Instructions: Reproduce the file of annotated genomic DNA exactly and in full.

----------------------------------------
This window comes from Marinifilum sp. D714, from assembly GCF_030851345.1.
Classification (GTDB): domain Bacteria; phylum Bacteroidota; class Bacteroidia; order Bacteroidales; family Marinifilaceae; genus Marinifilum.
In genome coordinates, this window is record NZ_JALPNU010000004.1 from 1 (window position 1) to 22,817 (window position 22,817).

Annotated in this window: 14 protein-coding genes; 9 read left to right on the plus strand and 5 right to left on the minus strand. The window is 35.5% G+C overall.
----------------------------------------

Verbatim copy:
This window comes from Marinifilum sp. D714, from assembly GCF_030851345.1.
Classification (GTDB): domain Bacteria; phylum Bacteroidota; class Bacteroidia; order Bacteroidales; family Marinifilaceae; genus Marinifilum.
In genome coordinates, this window is record NZ_JALPNU010000004.1 from 1 (window position 1) to 22,817 (window position 22,817).

Annotated in this window: 14 protein-coding genes; 9 read left to right on the plus strand and 5 right to left on the minus strand. The window is 35.5% G+C overall.